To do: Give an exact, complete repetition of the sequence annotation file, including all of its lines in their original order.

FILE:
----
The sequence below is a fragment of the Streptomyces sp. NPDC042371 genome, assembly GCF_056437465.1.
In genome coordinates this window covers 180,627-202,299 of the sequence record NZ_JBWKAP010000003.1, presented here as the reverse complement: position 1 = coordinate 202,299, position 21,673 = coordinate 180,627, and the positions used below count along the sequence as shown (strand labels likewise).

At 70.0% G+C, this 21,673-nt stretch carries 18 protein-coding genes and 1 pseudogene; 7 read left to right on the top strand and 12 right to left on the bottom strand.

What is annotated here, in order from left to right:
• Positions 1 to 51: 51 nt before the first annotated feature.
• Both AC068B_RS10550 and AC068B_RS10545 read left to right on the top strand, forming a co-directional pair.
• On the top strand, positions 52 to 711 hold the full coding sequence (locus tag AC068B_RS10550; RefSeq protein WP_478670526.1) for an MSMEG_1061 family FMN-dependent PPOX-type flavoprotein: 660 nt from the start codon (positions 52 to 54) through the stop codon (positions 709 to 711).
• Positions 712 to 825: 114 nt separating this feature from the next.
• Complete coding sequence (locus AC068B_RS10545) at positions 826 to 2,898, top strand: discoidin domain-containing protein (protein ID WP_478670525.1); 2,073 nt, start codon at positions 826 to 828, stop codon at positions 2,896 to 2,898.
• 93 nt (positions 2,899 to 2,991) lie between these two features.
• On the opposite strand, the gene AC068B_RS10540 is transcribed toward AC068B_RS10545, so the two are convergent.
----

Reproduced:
The sequence below is a fragment of the Streptomyces sp. NPDC042371 genome, assembly GCF_056437465.1.
In genome coordinates this window covers 180,627-202,299 of the sequence record NZ_JBWKAP010000003.1, presented here as the reverse complement: position 1 = coordinate 202,299, position 21,673 = coordinate 180,627, and the positions used below count along the sequence as shown (strand labels likewise).

At 70.0% G+C, this 21,673-nt stretch carries 18 protein-coding genes and 1 pseudogene; 7 read left to right on the top strand and 12 right to left on the bottom strand.

What is annotated here, in order from left to right:
• Positions 1 to 51: 51 nt before the first annotated feature.
• Both AC068B_RS10550 and AC068B_RS10545 read left to right on the top strand, forming a co-directional pair.
• On the top strand, positions 52 to 711 hold the full coding sequence (locus tag AC068B_RS10550; RefSeq protein WP_478670526.1) for an MSMEG_1061 family FMN-dependent PPOX-type flavoprotein: 660 nt from the start codon (positions 52 to 54) through the stop codon (positions 709 to 711).
• Positions 712 to 825: 114 nt separating this feature from the next.
• Complete coding sequence (locus AC068B_RS10545) at positions 826 to 2,898, top strand: discoidin domain-containing protein (protein ID WP_478670525.1); 2,073 nt, start codon at positions 826 to 828, stop codon at positions 2,896 to 2,898.
• 93 nt (positions 2,899 to 2,991) lie between these two features.
• On the opposite strand, the gene AC068B_RS10540 is transcribed toward AC068B_RS10545, so the two are convergent.